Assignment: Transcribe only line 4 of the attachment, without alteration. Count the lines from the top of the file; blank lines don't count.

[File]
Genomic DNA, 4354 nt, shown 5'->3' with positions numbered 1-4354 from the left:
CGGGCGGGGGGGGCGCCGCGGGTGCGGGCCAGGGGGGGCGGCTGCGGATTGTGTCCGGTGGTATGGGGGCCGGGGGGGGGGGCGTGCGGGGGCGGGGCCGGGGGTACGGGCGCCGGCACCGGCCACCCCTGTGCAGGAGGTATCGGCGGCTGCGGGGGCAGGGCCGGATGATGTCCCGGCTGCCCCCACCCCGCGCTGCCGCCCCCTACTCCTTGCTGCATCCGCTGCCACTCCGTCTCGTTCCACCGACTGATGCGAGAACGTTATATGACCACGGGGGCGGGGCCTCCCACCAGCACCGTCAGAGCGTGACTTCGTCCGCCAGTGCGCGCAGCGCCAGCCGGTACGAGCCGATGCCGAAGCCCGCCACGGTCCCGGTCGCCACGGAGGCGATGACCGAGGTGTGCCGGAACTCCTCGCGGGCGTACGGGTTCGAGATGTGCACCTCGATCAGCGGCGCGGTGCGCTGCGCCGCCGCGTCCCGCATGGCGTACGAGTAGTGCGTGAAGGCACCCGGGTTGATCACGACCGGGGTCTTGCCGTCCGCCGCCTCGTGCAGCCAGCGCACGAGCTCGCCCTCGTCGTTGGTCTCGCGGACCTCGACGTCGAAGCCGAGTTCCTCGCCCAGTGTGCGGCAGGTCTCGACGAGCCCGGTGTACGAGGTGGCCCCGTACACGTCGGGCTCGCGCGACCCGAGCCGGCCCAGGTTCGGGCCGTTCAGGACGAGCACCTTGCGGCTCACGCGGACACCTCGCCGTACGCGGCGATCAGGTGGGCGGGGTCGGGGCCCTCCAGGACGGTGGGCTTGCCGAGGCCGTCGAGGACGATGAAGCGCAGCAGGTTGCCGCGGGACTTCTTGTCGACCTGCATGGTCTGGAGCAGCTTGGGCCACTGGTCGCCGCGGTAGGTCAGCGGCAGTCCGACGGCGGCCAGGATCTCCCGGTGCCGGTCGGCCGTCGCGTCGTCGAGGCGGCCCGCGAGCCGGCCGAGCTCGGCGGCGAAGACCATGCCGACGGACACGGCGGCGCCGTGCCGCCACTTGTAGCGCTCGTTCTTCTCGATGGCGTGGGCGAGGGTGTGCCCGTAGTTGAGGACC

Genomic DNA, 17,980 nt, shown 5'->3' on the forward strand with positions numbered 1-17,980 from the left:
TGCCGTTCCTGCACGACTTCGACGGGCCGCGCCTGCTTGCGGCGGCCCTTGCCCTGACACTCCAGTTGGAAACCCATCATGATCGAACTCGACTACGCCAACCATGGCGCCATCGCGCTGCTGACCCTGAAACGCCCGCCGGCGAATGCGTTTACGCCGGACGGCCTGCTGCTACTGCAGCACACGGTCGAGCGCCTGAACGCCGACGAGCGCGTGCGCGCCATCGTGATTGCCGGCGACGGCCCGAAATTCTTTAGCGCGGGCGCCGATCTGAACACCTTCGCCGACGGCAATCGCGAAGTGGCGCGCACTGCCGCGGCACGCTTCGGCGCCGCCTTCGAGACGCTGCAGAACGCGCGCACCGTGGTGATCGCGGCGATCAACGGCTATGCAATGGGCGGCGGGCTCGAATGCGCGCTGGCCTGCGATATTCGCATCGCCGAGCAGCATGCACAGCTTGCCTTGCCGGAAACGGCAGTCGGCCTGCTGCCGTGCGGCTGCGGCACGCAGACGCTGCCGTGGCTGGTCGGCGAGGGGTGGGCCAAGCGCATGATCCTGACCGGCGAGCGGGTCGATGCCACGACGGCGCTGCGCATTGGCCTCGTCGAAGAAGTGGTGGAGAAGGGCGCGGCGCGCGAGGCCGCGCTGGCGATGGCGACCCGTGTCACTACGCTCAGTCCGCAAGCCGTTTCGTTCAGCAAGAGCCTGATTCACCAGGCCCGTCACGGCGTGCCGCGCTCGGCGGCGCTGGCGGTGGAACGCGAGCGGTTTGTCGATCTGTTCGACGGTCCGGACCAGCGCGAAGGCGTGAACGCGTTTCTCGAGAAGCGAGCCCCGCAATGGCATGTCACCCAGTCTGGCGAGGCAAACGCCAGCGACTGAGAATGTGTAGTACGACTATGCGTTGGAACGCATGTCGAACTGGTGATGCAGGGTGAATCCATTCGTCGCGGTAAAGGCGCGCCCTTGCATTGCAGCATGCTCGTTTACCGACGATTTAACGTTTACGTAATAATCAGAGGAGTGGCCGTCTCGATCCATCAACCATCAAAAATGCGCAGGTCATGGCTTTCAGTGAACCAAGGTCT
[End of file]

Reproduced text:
TGCCGTTCCTGCACGACTTCGACGGGCCGCGCCTGCTTGCGGCGGCCCTTGCCCTGACACTCCAGTTGGAAACCCATCATGATCGAACTCGACTACGCCAACCATGGCGCCATCGCGCTGCTGACCCTGAAACGCCCGCCGGCGAATGCGTTTACGCCGGACGGCCTGCTGCTACTGCAGCACACGGTCGAGCGCCTGAACGCCGACGAGCGCGTGCGCGCCATCGTGATTGCCGGCGACGGCCCGAAATTCTTTAGCGCGGGCGCCGATCTGAACACCTTCGCCGACGGCAATCGCGAAGTGGCGCGCACTGCCGCGGCACGCTTCGGCGCCGCCTTCGAGACGCTGCAGAACGCGCGCACCGTGGTGATCGCGGCGATCAACGGCTATGCAATGGGCGGCGGGCTCGAATGCGCGCTGGCCTGCGATATTCGCATCGCCGAGCAGCATGCACAGCTTGCCTTGCCGGAAACGGCAGTCGGCCTGCTGCCGTGCGGCTGCGGCACGCAGACGCTGCCGTGGCTGGTCGGCGAGGGGTGGGCCAAGCGCATGATCCTGACCGGCGAGCGGGTCGATGCCACGACGGCGCTGCGCATTGGCCTCGTCGAAGAAGTGGTGGAGAAGGGCGCGGCGCGCGAGGCCGCGCTGGCGATGGCGACCCGTGTCACTACGCTCAGTCCGCAAGCCGTTTCGTTCAGCAAGAGCCTGATTCACCAGGCCCGTCACGGCGTGCCGCGCTCGGCGGCGCTGGCGGTGGAACGCGAGCGGTTTGTCGATCTGTTCGACGGTCCGGACCAGCGCGAAGGCGTGAACGCGTTTCTCGAGAAGCGAGCCCCGCAATGGCATGTCACCCAGTCTGGCGAGGCAAACGCCAGCGACTGAGAATGTGTAGTACGACTATGCGTTGGAACGCATGTCGAACTGGTGATGCAGGGTGAATCCATTCGTCGCGGTAAAGGCGCGCCCTTGCATTGCAGCATGCTCGTTTACCGACGATTTAACGTTTACGTAATAATCAGAGGAGTGGCCGTCTCGATCCATCAACCATCAAAAATGCGCAGGTCATGGCTTTCAGTGAACCAAGGTCT